The fog is trying to forget itself
and I am finding its little threads
in San Francisco. The coldest summer
is a faded one, a naked one. Things
are shattering, then mending themselves
with needles from vacant row houses,
splintered at their frames. Things are
shattering and I want the fog
to be like salt, a silent dissolution
in still water, uncollectible. I remember
the distance as a thin sheet wrapped
around my skin, unraveling with each step.
Between the buildings, a slice of air
I pull into thinner pieces. In them
a reflection: three men escape from jail
in a makeshift boat, the fog an accomplice.
How they survive like guilt,
linger in the woven cityscape, sit for
tomorrow, as if tomorrow can be bought.
And I arrive too late for belonging, nothing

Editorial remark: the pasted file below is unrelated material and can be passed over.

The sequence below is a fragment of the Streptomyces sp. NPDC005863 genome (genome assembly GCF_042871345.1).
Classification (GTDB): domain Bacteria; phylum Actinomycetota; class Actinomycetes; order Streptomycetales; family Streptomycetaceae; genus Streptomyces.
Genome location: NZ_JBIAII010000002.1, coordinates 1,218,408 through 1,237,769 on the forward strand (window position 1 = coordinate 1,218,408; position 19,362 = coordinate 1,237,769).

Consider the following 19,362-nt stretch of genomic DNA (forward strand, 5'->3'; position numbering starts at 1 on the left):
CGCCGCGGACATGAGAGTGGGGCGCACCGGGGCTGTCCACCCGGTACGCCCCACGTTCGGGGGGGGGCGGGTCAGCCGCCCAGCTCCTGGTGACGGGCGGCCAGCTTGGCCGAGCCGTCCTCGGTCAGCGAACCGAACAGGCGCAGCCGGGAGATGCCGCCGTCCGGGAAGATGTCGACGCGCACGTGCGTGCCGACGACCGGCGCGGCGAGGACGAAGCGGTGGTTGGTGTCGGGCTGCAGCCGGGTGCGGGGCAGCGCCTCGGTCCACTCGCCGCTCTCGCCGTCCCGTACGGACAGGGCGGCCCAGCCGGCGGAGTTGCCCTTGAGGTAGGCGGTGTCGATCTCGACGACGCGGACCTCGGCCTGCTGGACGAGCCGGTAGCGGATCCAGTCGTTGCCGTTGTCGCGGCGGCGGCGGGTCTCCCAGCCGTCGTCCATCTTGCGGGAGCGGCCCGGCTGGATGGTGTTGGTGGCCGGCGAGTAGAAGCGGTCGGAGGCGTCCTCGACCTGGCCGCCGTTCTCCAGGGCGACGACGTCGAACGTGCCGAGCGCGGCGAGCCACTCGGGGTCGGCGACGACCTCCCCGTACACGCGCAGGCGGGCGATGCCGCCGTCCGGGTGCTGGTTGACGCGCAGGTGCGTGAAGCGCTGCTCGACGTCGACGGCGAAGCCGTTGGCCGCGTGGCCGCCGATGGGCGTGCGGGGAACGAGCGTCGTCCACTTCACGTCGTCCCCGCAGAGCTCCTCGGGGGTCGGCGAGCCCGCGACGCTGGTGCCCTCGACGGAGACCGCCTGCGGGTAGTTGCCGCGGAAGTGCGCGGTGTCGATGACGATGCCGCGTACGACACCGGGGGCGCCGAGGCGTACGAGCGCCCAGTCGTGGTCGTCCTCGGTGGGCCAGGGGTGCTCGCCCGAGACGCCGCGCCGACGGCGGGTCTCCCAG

to keep in this city since I am not
a tourist. The sloping streets are kept
by the boy whose shoes follow faithfully,
by the souvenir shop storefronts
and their angled shadows, by the river
of footprints marching
to each address, to the city signs
with names inscribed, as if each person
needs yet another reminder.
Steven Chung is a high school student who lives in the San Francisco Bay Area. A two-time Puschart Prize nominee, his work appears or is forthcoming in The Financial Times, Rattle, inter|rupture, Potomac Review, and elsewhere.